Asking participants to fill out a questionnaire is only one of the ways Silverman said he mines for data in the workshops. He introduces himself to each participant during the dinner and takes mental notes during those conversations that he passes along to an assistant at the event. That’s why it helps to keep the events relatively small — no more than 30 participants, Silverman said. 

Hartey said that over time, his firm began inviting existing clients to the seminars, so the audience is now made up of both existing and potential clients. “Each client is given a lanyard. Our clients have a black lanyard, and the prospects have silver lanyards,” he explained, noting that clients offer a living, breathing endorsement. “It’s pointed out to (our prospects), so our clients are becoming our unpaid salesforce.”

Establishing trust

Having happy clients at the events is just one of the ways financial advisors can build trust with prospects at seminars and workshops. Both Hartey and Silverman said they have published multiple books that they distribute at their events to help establish their expertise. 

Silverman says he uses his publications as a calling card and hands them out regularly. Hartey said he also includes his own book as part of a gift packet distributed to participants. He believes being a published author lends credibility to the operation. “You have people who ask, ‘Can I take one for my neighbor?’” He said the answer is always yes. “It’s the power of a book, which costs us a couple of pounds to produce but means a big, big difference to our clients.”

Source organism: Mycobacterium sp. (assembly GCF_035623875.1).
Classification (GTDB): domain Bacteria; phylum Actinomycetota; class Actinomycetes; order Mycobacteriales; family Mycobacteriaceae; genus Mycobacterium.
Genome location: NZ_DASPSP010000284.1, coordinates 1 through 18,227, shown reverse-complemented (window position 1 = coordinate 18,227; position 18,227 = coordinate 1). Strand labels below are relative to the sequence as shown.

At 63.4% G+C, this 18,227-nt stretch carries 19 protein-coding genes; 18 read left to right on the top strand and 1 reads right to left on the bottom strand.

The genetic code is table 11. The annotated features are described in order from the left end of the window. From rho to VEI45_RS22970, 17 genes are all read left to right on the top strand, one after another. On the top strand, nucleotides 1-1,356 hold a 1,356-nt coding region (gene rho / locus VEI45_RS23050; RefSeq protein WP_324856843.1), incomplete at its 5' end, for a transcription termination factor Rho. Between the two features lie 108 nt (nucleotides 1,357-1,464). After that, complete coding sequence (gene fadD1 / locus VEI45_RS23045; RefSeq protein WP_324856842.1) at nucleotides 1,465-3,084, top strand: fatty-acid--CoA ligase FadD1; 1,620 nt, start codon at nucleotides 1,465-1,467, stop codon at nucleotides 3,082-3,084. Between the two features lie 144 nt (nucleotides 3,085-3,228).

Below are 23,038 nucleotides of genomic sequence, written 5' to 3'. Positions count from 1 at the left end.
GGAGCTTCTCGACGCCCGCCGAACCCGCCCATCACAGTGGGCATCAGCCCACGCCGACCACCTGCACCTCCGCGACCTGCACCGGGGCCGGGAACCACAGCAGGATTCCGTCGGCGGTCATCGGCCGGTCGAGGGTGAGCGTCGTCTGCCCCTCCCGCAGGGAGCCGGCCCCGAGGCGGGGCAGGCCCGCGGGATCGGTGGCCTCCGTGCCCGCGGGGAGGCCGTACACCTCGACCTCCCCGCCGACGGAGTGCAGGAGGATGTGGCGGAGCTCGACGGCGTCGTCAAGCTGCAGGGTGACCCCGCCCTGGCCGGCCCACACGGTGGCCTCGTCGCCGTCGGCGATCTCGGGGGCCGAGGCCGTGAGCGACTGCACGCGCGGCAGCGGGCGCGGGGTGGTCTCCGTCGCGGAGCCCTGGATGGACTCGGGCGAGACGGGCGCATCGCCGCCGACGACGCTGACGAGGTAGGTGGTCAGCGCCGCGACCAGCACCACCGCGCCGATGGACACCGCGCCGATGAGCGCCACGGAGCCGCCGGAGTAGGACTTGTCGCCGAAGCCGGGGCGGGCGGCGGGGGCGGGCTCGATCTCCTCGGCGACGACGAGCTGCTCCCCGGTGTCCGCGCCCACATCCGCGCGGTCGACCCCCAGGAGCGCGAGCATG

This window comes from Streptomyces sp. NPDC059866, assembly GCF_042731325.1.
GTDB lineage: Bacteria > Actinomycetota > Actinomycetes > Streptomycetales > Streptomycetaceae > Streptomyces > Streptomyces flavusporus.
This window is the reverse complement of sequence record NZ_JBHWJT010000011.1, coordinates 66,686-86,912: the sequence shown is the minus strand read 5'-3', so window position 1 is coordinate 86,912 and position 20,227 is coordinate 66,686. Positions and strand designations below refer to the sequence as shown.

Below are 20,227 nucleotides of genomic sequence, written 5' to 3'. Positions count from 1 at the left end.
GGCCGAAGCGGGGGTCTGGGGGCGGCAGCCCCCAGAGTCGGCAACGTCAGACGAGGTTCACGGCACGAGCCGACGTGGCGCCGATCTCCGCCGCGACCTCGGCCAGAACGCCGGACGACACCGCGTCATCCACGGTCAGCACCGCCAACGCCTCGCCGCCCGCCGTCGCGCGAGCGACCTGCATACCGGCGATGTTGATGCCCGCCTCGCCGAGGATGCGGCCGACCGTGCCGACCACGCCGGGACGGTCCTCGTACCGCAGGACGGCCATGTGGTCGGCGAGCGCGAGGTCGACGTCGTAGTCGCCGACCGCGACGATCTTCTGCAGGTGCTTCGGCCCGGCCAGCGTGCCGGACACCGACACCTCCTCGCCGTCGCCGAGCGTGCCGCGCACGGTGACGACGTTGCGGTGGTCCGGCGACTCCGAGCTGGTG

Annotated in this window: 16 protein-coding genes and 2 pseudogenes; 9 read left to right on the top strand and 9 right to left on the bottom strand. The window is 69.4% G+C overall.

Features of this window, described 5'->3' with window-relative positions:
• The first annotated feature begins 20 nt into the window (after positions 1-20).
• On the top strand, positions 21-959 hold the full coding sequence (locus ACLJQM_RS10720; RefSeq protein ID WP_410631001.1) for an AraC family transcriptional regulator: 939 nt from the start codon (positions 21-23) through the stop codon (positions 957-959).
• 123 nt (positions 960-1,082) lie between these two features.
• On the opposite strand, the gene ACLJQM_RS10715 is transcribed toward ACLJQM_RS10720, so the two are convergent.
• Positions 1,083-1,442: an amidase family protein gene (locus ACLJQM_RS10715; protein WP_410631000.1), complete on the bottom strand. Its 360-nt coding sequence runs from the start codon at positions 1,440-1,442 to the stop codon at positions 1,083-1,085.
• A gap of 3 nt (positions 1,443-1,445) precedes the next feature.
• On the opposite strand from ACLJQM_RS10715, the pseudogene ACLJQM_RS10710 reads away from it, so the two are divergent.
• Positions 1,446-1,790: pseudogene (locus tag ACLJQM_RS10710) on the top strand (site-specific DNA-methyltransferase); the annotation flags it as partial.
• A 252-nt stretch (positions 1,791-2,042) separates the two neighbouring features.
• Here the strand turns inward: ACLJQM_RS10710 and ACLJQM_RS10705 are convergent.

Receiving free books and a meal is part of the package participants receive, according to Hartey. He said that many participants expect to receive some kind of gift just for attending. His firm hands out gift packages with custom chocolates, pads and pens, and handwritten thank-you cards. 

“There are some who just come for the free lunch, but that’s fine because if they go away and say, ‘Oh, I’ve had a free lunch, but it was with this company,’ at least the association is with us, and it’s that magnetic attraction that we’re trying to produce,” Hartey said.

Silverman says he uses his publications as a calling card and hands them out regularly.

Tweaking the system

Hartey said that over time, the team made a few adjustments to how they run the seminars, such as bringing in existing clients to establish trust with prospects. More recently, they made a big change in the structure of the presentation. 

In the past, they spent most of the time presenting the workshop topic and the value of the firm. But he realized structuring the meetings this way is a missed opportunity. “If you imagine, say, you’re going on a date for the very first time and the person that you’re on that date with, all they did was talk about themselves for an hour, and they didn’t spend any time talking to you or paying any interest in you, would you give them a second date?” he asked. 

They restructured the presentations to introduce themselves and then ask participants what they hope to achieve by attending. “And with a little bit of coaxing, they will tell me they’re here because they want to know more about wills, trusts, tax, pensions or whatever it is. It’s always the same answers because they’re different people, but they all have the same problems.”

The approach enables them to make the presentation about solutions high-net-worth individuals need because they already know the prospects’ issues, Hartey said. They use the second half of the presentation to promote the company and show some of their success stories. 

“So, we changed our running order of it over the last couple of months, and it’s helped to improve the appointment ratio, which is the most important part at the end of the day from our side,” Hartey said.

Find resources about planning and holding seminars at mdrt.org/seminar-guide.